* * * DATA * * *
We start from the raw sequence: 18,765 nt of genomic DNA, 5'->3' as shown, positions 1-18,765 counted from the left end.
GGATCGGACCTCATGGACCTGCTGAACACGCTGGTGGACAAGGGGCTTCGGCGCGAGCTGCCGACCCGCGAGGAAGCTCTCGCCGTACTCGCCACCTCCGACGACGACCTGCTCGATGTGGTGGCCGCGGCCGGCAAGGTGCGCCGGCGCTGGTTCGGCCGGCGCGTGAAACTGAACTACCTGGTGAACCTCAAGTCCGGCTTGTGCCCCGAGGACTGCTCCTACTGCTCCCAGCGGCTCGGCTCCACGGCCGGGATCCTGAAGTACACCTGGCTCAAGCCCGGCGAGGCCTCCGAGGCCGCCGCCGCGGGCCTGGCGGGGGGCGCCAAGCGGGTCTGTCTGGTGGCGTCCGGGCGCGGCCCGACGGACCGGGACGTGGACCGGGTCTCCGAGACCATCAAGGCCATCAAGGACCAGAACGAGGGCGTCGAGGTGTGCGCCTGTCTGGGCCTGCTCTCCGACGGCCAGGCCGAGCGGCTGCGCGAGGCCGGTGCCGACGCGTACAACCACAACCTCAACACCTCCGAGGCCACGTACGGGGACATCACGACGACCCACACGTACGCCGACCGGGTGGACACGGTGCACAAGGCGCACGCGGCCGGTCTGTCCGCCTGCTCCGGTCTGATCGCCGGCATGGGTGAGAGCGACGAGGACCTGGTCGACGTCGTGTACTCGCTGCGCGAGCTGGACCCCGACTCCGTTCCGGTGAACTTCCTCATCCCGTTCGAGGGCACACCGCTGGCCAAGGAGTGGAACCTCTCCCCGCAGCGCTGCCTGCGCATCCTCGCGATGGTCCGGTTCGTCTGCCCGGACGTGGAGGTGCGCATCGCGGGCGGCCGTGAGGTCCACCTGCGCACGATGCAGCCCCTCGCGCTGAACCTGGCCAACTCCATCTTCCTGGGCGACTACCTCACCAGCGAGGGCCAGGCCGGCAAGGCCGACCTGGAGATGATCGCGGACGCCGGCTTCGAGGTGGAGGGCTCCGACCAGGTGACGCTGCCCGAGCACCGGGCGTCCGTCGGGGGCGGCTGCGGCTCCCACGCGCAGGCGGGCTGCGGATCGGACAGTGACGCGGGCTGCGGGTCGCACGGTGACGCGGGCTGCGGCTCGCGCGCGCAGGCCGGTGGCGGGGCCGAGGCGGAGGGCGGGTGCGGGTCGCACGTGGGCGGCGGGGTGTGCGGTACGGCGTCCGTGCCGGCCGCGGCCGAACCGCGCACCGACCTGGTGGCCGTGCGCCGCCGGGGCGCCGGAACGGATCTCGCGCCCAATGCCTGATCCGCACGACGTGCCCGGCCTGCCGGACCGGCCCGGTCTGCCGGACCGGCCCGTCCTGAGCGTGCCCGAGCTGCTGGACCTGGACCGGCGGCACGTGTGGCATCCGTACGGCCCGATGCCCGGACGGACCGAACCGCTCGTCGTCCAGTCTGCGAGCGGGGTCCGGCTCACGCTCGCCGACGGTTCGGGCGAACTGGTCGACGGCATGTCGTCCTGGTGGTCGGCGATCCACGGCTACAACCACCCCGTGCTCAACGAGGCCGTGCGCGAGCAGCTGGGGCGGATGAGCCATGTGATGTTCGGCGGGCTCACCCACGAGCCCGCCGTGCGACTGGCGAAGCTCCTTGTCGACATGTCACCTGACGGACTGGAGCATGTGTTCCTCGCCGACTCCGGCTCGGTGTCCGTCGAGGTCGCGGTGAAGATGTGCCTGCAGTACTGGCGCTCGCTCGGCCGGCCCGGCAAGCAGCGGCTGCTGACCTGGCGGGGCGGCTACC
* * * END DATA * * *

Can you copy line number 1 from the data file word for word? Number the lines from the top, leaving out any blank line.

We start from the raw sequence: 18,765 nt of genomic DNA, 5'->3' as shown, positions 1-18,765 counted from the left end.